Bayit Yehudi (Jewish Home) has advanced new laws this morning (Friday) that would enact the establishment of regular prayer hours for Jews visiting the Temple Mount, Yediot Ahronot reports.
According the the new laws, which have already begun to undergo legal processing through the Ministry of Religious Services, daily prayer hours would be set for Jewish groups visiting Judaism's holiest site. Currently, Jews have faced frequent attacks of discrimination against them by Israeli Police during Temple Mount visits, in accordance with a ban on Jewish religious activity there stemming from pressure from Palestinian Arab and Muslim groups. Violators of the ban are apprehended immediately, sometimes facing additional bans preventing them from visiting the Mount at all for a predetermined time period.
The laws, if passed, would be a monumental upholding of Israel's official stance of religious freedom. While Israel officially liberated the Mount from Arab occupation during the 1967, the law would be the first of its kind to allow both Jewish and Muslim religious activity at the site.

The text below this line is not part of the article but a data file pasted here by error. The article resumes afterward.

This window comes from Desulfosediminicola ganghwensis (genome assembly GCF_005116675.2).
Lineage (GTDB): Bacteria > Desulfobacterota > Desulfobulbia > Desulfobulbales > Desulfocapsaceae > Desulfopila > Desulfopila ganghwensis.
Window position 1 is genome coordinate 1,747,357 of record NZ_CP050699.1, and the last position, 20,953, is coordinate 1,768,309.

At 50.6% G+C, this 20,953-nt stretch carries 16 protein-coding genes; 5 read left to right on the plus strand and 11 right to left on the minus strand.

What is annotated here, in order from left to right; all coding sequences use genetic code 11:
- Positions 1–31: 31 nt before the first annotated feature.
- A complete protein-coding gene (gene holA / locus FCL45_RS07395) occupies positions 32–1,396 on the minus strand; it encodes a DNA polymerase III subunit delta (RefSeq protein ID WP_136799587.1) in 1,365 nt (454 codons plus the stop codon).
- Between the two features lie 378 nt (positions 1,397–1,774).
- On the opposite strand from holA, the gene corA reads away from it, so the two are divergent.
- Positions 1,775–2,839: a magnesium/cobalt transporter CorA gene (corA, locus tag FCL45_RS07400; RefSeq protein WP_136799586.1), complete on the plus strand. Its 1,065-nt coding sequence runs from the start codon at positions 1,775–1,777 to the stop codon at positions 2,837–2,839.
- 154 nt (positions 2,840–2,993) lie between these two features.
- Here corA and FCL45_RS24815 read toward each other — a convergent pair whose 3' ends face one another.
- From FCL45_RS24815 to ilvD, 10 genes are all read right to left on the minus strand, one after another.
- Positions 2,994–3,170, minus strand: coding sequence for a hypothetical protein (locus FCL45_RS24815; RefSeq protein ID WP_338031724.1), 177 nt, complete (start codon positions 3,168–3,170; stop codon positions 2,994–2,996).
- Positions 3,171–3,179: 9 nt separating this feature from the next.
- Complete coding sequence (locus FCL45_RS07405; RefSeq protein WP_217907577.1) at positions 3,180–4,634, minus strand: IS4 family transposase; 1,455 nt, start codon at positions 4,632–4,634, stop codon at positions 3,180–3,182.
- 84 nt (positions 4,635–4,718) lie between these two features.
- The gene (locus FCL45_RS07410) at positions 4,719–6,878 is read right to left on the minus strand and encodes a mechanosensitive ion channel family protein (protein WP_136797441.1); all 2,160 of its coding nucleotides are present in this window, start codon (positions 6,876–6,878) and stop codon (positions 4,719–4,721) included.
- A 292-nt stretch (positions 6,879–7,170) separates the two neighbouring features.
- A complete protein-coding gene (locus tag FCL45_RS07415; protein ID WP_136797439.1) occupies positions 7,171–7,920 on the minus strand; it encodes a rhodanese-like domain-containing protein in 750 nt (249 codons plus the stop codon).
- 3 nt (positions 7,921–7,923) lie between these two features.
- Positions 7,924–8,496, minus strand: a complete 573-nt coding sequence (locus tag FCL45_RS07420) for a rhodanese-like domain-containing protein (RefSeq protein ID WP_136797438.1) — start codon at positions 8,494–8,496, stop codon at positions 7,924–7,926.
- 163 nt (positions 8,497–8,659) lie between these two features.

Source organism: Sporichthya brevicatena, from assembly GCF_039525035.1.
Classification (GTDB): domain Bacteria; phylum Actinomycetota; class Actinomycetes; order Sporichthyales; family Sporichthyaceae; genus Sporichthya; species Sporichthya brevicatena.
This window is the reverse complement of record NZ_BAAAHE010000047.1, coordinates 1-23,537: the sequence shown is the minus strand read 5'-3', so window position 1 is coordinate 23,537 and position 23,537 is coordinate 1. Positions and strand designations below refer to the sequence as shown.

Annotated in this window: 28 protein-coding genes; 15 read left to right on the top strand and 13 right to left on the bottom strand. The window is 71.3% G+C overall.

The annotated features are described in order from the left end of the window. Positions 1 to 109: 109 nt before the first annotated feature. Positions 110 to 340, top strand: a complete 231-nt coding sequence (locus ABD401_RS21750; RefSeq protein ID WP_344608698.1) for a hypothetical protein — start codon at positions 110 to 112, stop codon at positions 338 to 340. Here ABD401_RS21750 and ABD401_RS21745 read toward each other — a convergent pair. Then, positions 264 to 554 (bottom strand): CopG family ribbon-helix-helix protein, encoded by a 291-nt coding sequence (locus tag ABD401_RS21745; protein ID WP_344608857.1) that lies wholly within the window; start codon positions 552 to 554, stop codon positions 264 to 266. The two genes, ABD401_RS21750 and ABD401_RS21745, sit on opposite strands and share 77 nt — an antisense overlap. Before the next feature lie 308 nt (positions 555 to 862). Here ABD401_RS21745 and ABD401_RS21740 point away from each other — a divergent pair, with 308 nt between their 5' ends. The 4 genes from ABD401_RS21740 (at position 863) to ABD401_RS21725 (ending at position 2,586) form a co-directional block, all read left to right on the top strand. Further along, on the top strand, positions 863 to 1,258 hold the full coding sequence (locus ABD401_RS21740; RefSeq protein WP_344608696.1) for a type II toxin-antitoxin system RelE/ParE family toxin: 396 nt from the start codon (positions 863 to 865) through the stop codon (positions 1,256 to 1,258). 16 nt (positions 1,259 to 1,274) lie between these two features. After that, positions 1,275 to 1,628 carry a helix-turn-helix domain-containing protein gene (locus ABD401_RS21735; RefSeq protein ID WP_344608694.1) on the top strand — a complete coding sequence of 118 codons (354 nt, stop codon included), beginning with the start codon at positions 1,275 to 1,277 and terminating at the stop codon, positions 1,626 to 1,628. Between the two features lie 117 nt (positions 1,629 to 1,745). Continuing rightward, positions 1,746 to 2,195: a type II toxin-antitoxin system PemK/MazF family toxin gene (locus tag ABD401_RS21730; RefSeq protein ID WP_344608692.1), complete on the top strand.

Proposals regarding the Temple Mount needs to receive an official stamp of approval from both Justice Minister Tzipi Livni and Prime Minister Binyamin Netanyahu. In the meantime, an investigation is being launched by Bayit Yehudi, along with Chairwoman of the Committee of Interior Affairs MK Miriam Regev (Likud), regarding ways to enact legislation that flies "under the radar" to ensure Jewish prayer rights at the Mount. One suggestion includes declaring the Mount as a legal Jewish Holy Site, thus barring the exclusion of Jewish entry to the site on legal and moral grounds.
The Committee of Interior Affairs is set to discuss the issue in an official meeting this upcoming Monday, where Bayit Yehudi MK Rabbi Eli Ben-Dahan will declare that "the situation needs to change on the Temple Mount."